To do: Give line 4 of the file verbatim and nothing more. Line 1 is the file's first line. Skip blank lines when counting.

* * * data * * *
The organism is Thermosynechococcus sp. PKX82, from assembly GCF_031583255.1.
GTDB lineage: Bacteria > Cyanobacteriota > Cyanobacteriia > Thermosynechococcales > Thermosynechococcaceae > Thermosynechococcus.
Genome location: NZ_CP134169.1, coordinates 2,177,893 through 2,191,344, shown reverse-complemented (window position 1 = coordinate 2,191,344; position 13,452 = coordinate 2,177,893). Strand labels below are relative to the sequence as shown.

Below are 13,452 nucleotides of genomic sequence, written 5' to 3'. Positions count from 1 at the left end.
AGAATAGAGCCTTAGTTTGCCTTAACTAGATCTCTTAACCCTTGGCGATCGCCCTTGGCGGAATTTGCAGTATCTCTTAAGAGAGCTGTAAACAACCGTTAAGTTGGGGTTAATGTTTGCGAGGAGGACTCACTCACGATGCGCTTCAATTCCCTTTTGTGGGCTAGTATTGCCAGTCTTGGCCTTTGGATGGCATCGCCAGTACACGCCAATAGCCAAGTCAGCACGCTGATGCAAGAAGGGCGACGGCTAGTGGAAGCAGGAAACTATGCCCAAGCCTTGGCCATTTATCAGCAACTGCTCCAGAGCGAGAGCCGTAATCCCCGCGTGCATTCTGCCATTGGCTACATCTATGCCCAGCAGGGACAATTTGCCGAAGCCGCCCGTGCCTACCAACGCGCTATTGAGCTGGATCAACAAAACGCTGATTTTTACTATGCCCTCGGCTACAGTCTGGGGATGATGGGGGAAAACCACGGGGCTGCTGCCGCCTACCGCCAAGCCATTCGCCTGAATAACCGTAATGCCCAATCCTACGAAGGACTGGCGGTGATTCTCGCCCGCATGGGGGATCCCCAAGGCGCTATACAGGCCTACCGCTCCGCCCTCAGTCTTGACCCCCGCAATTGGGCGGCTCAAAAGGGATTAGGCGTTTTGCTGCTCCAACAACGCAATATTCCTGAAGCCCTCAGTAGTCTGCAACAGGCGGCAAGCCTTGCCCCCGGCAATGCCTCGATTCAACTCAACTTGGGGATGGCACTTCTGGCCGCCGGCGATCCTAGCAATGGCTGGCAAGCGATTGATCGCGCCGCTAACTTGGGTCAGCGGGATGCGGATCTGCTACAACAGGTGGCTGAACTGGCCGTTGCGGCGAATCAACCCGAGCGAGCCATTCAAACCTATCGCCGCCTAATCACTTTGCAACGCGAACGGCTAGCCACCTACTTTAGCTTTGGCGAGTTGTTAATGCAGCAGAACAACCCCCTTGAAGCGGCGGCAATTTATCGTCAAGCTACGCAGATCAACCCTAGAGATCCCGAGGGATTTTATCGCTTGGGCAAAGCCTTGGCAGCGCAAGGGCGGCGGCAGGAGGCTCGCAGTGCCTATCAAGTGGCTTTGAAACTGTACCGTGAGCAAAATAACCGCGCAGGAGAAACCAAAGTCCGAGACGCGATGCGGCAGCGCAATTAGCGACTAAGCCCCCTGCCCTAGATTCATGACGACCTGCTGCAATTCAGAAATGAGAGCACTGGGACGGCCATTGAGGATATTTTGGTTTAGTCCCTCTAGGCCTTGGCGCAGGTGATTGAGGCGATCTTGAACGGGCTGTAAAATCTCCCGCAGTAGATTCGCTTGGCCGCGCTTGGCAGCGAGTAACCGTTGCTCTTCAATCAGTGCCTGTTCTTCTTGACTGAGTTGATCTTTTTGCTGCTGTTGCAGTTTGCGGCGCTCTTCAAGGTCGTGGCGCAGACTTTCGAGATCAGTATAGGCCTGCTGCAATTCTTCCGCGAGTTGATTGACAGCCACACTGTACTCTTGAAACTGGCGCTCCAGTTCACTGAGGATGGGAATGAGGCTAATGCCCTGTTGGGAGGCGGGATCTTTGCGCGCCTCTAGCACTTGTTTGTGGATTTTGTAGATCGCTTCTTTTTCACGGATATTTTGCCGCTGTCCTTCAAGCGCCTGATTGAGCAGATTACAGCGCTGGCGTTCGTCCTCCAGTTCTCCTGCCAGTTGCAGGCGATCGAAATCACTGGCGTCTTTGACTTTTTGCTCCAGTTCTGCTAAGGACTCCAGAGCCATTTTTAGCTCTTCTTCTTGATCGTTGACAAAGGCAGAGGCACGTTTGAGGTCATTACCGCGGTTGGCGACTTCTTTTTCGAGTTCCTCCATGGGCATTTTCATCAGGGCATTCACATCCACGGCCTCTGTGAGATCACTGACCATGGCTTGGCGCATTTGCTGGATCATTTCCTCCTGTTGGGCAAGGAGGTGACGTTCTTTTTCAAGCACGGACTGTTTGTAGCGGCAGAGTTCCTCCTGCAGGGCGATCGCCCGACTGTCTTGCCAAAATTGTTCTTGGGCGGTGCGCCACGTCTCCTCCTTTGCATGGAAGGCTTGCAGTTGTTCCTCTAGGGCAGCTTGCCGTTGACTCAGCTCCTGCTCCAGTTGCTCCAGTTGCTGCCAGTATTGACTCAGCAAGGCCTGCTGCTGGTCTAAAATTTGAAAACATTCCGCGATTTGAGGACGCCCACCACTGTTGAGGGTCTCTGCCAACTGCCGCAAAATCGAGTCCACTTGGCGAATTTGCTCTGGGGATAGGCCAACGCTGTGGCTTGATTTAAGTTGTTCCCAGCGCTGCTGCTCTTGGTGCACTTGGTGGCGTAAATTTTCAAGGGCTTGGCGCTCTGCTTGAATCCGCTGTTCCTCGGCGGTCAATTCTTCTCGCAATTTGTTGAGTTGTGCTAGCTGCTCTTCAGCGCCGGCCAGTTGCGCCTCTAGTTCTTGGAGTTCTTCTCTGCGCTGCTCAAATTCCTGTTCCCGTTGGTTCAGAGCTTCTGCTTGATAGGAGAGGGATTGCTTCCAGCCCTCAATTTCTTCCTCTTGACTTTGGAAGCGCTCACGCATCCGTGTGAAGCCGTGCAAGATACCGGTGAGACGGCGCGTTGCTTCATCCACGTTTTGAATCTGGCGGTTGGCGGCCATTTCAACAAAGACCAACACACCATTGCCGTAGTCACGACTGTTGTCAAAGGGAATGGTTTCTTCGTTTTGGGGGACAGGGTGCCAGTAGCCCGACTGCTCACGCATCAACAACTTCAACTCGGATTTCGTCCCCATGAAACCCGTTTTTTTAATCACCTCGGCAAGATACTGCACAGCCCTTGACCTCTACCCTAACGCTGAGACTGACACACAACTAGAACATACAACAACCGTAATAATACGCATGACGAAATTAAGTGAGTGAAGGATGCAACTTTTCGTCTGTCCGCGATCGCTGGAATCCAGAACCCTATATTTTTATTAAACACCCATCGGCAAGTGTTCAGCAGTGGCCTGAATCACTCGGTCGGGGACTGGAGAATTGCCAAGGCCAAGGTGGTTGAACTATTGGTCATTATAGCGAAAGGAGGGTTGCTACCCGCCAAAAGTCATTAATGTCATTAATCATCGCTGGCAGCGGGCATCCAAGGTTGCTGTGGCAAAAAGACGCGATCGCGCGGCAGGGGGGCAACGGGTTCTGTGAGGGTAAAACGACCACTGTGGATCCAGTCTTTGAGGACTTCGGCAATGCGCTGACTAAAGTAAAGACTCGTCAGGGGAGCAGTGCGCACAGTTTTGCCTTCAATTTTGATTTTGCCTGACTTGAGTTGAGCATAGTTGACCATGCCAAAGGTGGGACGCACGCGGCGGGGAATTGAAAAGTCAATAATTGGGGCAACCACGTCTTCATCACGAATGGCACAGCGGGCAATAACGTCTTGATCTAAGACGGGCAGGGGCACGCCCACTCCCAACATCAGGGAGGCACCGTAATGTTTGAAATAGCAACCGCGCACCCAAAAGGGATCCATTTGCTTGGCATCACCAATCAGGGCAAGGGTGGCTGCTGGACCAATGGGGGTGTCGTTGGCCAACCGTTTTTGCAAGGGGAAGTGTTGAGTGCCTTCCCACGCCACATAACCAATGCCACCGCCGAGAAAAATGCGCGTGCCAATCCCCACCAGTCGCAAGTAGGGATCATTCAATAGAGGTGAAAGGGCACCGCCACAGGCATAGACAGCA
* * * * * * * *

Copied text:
Below are 13,452 nucleotides of genomic sequence, written 5' to 3'. Positions count from 1 at the left end.